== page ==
Turn Down the Dialogue

Volume Review Screenshot

HIGH "A Scarlet Chamber", a level that allows the player great flexibility in solving its problems.

LOW Any blackjack-intensive level but especially "The Heart".

WTF A live web stream inspires a crime spree and a revolution within the space of two hours?

It seems redundant to state that Mike Bithell's aesthetic is minimalism. After all, this is a man who came to prominence by making a compelling platformer about sentient rectangles, each of which could only do one thing. It's fitting, given its name, that Volume adds a third dimension, along with many more polygons and a change of genre. Though more elaborate than its predecessor, Volume retains Bithell's hallmark style, not only in its graphics but also in its stripped-down approach to stealth.

Volume's most immediately evident strain of minimalism is the scope of its levels. The game's premise is that its protagonist, Locksley, is simulating spaces using a projector with a maximum reach of 31 by 31 meters. Accordingly, there are no long, sumptuous levels. Instead Volume supplies tight, often coiled spaces that can generally be solved in less than four minutes. To offset any disappointment that may result, it has 100 of them (and more coming via user-made levels).

Although detection lasers and electrified floor panels put in a few appearances, the primary danger to Locksley in each level is its array of robots. Volume has a small number of enemy types, most of which have obvious differences in the range and scope of their vision and their offensive capabilities. The game also follows the old habit of Metal Gear by giving its enemies clearly-delineated sight cones and also visually depicts the reach of sound, as in more recent games like Mark of the Ninja. This means that every relevant variable is explicitly displayed on the screen, and the spare, blocky visuals makes the displayed information easy to process.

Only one or two main levels posed any serious challenge, in part because Volume allows the player to cheese out of trouble quite easily. Checkpoints are frequent, and Locksley can often make it to one before he gets killed by a pursuer. If so, he's home free because enemies will reset completely if he dies, although a recent patch allows players to alter this behavior if they wish. Similarly, reaching a level exit with an enemy in hot pursuit has no penalty. Partly as a consequence, Volume feels like a game where planning the right course of action is more important than actually executing it.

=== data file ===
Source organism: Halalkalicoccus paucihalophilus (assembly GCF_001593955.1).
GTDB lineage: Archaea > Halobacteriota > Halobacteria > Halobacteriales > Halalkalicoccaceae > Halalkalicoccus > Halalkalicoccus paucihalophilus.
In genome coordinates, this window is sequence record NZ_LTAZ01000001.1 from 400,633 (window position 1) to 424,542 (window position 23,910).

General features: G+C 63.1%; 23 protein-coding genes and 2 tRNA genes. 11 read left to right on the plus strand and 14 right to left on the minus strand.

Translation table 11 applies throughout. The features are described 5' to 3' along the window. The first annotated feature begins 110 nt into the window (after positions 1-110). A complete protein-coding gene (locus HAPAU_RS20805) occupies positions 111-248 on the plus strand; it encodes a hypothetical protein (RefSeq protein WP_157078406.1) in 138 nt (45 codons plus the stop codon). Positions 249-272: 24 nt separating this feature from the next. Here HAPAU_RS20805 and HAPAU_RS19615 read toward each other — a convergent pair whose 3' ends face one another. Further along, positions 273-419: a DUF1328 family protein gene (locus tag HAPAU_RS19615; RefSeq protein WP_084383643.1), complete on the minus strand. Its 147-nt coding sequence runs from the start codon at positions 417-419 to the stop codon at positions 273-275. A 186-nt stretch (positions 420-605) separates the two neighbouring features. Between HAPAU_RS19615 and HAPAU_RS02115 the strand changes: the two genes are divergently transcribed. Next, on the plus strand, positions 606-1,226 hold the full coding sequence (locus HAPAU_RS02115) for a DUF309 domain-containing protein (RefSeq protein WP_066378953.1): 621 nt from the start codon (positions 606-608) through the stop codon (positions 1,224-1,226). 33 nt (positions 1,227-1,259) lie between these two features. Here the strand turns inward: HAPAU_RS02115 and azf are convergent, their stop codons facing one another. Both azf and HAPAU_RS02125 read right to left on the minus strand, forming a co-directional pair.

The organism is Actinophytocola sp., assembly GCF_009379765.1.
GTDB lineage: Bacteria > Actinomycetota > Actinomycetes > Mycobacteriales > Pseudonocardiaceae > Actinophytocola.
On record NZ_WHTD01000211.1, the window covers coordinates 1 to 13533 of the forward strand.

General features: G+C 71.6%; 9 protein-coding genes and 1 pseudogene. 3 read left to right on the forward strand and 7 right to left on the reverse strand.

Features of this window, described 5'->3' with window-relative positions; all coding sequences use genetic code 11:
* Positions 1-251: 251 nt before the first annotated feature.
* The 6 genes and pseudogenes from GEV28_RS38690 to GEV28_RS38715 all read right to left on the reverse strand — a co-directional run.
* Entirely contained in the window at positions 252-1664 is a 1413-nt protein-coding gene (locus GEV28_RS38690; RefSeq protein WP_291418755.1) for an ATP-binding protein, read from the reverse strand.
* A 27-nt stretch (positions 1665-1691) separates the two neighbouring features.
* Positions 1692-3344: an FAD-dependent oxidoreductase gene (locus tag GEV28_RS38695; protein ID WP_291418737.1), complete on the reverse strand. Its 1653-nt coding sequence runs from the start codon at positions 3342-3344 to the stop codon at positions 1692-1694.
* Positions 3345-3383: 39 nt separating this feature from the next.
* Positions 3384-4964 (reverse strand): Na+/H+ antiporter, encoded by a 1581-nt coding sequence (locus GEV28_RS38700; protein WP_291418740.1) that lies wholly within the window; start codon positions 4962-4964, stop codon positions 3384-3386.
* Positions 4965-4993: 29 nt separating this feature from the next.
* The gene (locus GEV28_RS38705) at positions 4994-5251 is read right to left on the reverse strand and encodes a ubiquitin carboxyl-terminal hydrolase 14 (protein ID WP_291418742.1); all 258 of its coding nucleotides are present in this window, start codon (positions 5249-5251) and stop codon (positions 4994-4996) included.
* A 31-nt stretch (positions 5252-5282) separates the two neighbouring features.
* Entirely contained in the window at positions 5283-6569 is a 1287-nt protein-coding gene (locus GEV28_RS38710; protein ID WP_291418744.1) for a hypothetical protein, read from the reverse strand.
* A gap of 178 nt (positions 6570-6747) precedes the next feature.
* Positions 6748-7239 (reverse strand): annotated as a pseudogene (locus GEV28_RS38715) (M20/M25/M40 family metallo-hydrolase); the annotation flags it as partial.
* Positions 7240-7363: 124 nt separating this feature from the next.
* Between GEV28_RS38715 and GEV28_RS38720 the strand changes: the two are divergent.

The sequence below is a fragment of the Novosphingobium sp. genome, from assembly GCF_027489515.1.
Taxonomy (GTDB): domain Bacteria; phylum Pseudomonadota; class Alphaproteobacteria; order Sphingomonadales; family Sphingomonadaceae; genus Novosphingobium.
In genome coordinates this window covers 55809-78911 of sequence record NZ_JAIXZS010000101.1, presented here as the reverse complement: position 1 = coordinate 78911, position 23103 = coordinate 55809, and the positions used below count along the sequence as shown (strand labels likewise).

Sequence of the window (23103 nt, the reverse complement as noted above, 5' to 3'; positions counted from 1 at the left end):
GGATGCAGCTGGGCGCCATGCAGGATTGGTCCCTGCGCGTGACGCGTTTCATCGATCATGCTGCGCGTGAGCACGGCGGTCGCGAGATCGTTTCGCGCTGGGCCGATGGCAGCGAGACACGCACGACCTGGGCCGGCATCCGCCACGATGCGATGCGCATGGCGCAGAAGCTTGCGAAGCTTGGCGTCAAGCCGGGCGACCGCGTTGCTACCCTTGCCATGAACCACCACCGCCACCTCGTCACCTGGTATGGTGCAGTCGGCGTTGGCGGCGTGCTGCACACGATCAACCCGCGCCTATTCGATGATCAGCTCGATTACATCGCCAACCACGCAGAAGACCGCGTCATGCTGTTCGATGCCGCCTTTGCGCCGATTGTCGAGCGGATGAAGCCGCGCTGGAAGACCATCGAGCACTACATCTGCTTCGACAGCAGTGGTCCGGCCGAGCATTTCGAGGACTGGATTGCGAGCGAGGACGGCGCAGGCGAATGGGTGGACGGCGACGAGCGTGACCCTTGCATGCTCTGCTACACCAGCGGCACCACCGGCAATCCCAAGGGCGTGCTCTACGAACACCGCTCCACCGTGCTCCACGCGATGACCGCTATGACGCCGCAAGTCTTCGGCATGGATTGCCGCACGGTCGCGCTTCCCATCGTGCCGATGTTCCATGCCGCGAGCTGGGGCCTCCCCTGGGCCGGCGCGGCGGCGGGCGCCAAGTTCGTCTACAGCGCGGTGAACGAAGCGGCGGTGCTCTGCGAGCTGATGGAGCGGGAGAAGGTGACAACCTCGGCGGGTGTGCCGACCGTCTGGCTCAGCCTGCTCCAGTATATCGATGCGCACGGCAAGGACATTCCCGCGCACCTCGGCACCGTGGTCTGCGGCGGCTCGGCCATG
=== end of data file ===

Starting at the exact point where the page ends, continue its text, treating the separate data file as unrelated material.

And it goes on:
This planning is facilitated by the fact that Volume limits the player's options at any given moment. Locksley has two motion modes, either a free-moving creep or a slow, wall-plastered sidling that prevents him from being seen behind low objects. He can have two tools. One of them is whistling, and the second varies depending on what's available in the level, encompassing methods for distracting or incapacitating guards, or making Locksley himself more difficult to detect or catch.

These limits mean that many of Volume's challenges boil down to figuring out what to do with the second tool Locksley has at that moment. That's enough to keep the game interesting, if a bit shallow, but Volume really sings when it gives Locksley access to several tools and lets the player figure out what to use and when.

I also preferred levels with multiple tools because not all of them worked equally well. I disliked the "figment"—a mobile decoy—as it had fiddly and unpredictable effects on the enemies that tried to pursue it. The worst of the tools, however, was the blackjack. It's essentially a stun gun, which had snap-based aiming I constantly had to fight. Using it tended to transform the game's central action from conception to reflex, and as a weapon, the blackjack seemed at odds with Locksley's ethos… Or perhaps it isn't?